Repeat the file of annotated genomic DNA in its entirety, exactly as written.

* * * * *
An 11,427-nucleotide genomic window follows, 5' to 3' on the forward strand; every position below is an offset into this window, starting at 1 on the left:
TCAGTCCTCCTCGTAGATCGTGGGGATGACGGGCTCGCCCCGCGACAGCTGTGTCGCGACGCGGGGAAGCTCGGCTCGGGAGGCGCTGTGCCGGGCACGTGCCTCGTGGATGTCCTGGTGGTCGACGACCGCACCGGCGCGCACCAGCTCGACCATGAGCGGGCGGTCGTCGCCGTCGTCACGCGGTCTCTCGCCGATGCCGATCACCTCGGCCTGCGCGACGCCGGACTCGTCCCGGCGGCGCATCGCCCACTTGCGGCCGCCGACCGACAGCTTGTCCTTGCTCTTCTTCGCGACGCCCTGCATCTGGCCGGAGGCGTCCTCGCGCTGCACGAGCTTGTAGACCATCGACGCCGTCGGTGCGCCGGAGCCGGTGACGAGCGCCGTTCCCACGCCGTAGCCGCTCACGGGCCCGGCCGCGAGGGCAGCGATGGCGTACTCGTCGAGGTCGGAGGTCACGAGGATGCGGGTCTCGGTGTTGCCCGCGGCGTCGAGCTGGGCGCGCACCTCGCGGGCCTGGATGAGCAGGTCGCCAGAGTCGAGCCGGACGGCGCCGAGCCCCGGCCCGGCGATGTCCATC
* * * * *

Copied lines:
An 11,427-nucleotide genomic window follows, 5' to 3' on the forward strand; every position below is an offset into this window, starting at 1 on the left:
TCAGTCCTCCTCGTAGATCGTGGGGATGACGGGCTCGCCCCGCGACAGCTGTGTCGCGACGCGGGGAAGCTCGGCTCGGGAGGCGCTGTGCCGGGCACGTGCCTCGTGGATGTCCTGGTGGTCGACGACCGCACCGGCGCGCACCAGCTCGACCATGAGCGGGCGGTCGTCGCCGTCGTCACGCGGTCTCTCGCCGATGCCGATCACCTCGGCCTGCGCGACGCCGGACTCGTCCCGGCGGCGCATCGCCCACTTGCGGCCGCCGACCGACAGCTTGTCCTTGCTCTTCTTCGCGACGCCCTGCATCTGGCCGGAGGCGTCCTCGCGCTGCACGAGCTTGTAGACCATCGACGCCGTCGGTGCGCCGGAGCCGGTGACGAGCGCCGTTCCCACGCCGTAGCCGCTCACGGGCCCGGCCGCGAGGGCAGCGATGGCGTACTCGTCGAGGTCGGAGGTCACGAGGATGCGGGTCTCGGTGTTGCCCGCGGCGTCGAGCTGGGCGCGCACCTCGCGGGCCTGGATGAGCAGGTCGCCAGAGTCGAGCCGGACGGCGCCGAGCCCCGGCCCGGCGATGTCCATC